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People Who Inject Drugs Should Have Access to Hepatitis C Treatment, Expert Panel Recommends

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New recommendations on hepatitis C treatment and care encourage physicians to offer treatment to all people who inject drugs who are diagnosed with HCV infection, and to offer a comprehensive package of social support and harm reduction to enable people to adhere to treatment. The recommendations are published this month in the International Journal of Drug Policy, coinciding with the 4th International Symposium on Hepatitis Care in Substance Users taking place this week Sydney, which focuses on the management of hepatitis among drug users.

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The recommendations were developed by an international expert panel convened by the International Network for Hepatitis in Substance Users. The panel included specialists in the treatment of hepatitis C, harm reduction, and the management of addiction, as well as advocates and epidemiologists.

The strength of scientific evidence for each recommendation is clearly stated, and where recommendations are based on expert consensus in the light of limited evidence or conflicting findings, this is made clear.

The recommendations are designed to overcome a series of barriers to hepatitis C treatment for people who inject drugs, in particular the perception that people who are using drugs cannot adhere to antiviral treatment. The recommendations state: "A history of IDU [injection drug use] and recent drug use at treatment initiation are not associated with reduced SVR [sustained virological response] and decisions to treat should be made on a case-by-case basis."

The recommendations recognize that for many people who inject drugs -- as well as former injection drug users -- housing, social support, finances, and mental health pose significant barriers to engagement with medical care and adherence to treatment.

People who inject drugs should be offered hepatitis C treatment "based on an individualized evaluation of social, lifestyle, and clinical factors," and because "successful treatment may yield transmission reduction benefits."

Pre-treatment assessment and education should consist of the following interventions:

  • Pre-therapeutic education should include discussions of HCV transmission, risk factors for fibrosis progression, treatment, reinfection risk, and harm reduction strategies.
  • Pre-therapeutic assessment should include an evaluation of housing, education, cultural issues, social functioning and support, finances, nutrition, and drug and alcohol use. PWID should be linked into social support services, and peer support if available.
  • Models of HCV care integrated within addiction treatment and primary care health centers, as well as prisons, allow successful pre-therapeutic assessment.
  • Peer-driven interventions delivered within opioid substitution therapy (OST) settings may lead to higher rates of treatment initiation and should be offered, if available.
  • Care coordination in conjunction with behavioral interventions can increase likelihood of PWID being evaluated and initiating treatment and should be offered, if available.
  • Pre-treatment assessment should include an evaluation of previous or current psychiatric illness, engagement with a drug and alcohol counselor or psychiatrist, and discussions around potential treatment options.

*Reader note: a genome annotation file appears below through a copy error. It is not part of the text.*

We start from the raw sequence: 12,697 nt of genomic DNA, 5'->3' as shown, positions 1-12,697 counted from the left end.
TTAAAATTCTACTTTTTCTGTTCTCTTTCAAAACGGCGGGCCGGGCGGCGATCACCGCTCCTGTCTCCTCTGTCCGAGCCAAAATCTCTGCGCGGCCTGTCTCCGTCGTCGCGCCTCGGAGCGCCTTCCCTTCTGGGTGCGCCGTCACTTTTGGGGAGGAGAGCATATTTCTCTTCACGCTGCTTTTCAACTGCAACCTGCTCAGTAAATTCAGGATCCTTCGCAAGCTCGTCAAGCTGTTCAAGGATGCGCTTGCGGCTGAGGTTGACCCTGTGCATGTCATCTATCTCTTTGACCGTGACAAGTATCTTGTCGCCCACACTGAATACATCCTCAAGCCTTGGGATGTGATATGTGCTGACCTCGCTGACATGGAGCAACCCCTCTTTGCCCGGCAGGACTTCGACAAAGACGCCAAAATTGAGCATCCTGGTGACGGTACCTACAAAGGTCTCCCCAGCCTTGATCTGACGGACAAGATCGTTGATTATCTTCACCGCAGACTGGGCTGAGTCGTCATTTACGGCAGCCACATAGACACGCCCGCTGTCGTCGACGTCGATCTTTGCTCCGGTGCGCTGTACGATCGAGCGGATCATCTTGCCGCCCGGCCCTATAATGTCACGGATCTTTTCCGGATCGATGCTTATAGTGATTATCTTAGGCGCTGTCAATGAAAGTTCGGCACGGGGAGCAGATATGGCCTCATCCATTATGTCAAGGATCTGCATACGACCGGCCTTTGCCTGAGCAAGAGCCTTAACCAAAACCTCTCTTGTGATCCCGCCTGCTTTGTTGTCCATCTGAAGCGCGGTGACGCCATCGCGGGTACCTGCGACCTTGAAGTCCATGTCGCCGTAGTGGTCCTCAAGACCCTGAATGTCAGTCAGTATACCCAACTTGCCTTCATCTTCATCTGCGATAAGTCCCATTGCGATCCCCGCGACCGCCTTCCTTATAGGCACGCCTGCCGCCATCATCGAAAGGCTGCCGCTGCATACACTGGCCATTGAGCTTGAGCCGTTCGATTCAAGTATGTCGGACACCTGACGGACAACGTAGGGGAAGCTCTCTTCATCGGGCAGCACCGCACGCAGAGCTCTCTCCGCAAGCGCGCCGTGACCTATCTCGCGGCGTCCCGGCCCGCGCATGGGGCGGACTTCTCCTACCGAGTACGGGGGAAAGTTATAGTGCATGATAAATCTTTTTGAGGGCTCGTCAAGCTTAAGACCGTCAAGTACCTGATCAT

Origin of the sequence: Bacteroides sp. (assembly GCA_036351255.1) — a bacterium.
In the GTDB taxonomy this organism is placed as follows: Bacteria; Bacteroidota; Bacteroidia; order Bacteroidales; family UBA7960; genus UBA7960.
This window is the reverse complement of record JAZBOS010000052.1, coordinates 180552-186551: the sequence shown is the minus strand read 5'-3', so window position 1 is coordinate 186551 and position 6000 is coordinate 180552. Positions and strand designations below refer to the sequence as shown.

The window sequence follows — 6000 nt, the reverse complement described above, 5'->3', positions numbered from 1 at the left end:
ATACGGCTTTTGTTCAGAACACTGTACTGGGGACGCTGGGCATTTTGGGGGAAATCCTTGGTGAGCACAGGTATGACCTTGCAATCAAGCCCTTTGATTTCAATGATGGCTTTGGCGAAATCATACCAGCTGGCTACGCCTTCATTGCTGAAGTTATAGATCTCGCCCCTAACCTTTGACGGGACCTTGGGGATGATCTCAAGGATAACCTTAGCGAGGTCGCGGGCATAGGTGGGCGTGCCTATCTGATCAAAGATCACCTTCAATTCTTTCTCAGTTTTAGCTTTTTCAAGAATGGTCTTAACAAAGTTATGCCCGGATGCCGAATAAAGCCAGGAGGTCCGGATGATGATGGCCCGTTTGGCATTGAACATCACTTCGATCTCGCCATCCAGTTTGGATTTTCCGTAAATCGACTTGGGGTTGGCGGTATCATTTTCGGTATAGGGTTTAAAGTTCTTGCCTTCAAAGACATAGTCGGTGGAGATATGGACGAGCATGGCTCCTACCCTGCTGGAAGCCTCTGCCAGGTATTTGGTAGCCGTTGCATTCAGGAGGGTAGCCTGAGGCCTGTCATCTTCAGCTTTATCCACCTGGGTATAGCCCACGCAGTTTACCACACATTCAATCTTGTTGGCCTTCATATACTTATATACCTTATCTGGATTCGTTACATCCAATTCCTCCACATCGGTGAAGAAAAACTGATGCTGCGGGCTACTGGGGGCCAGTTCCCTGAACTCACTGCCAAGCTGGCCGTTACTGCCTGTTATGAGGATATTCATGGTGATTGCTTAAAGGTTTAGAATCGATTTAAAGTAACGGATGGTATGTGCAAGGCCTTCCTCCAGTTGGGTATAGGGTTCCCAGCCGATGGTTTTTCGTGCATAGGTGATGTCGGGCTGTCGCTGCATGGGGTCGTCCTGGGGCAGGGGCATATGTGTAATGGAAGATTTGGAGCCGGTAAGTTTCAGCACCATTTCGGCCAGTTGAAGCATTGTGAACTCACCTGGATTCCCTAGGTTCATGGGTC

• In cases of acute major and uncontrolled psychiatric disorders, a pre-treatment psychiatric assessment is recommended.
  • In case of relevant psychiatric comorbidities with an increased risk for interferon-associated psychiatric side effects, interferon-free direct-acting antiviral (DAA) therapy should be considered.

Although the recommendations note that direct-acting antiviral regimens still need to be evaluated in people who inject drugs, they also state that sofosbuvir (Sovaldi), sofosbuvir/ledipasvir (Harvoni), paritaprevir/ritonavir/ombitasvir plus dasabuvir (Viekira Pak or Viekirax/Exviera), daclatasvir (Daklinza), and simeprevir (Olysio) can be used by people who inject drugs on opioid substitution therapy. Specific methadone and buprenorphine dose adjustment is not required when taking direct-acting antivirals, but the panel recommends that monitoring for signs of opioid toxicity or withdrawal should be undertaken.

Where direct-acting antivirals are not yet available, "PWID with early liver disease should generally be advised to await access to interferon-free DAA regimens," but if direct-acting antivirals are available, treatment should be offered regardless of liver disease stage, "taking into account social circumstances, adherence, and medical and social comorbidities."

The recommendations also address the question of reinfection. A perceived risk of reinfection should not be considered grounds to deny treatment to people who inject drugs, and people who clear HCV should receive harm reduction counseling and services, as well as annual HCV RNA testing, or testing after a high-risk injecting episode.

Hepatitis C treatment should be delivered by a multidisciplinary team, and access to harm reduction programs, social work, and social support services should form part of HCV clinical management. Screening and assessment for HCV should be offered in prisons, along with antiviral treatment.

10/7/15

Reference

J Grebely, G Robaeys, P Bruggmann, et al for the International Network for Hepatitis in Substance Users. Recommendations for the management of hepatitis C infection among people who inject drugs. International Journal of Drug Policy 26(10):1028-1038. October 2015.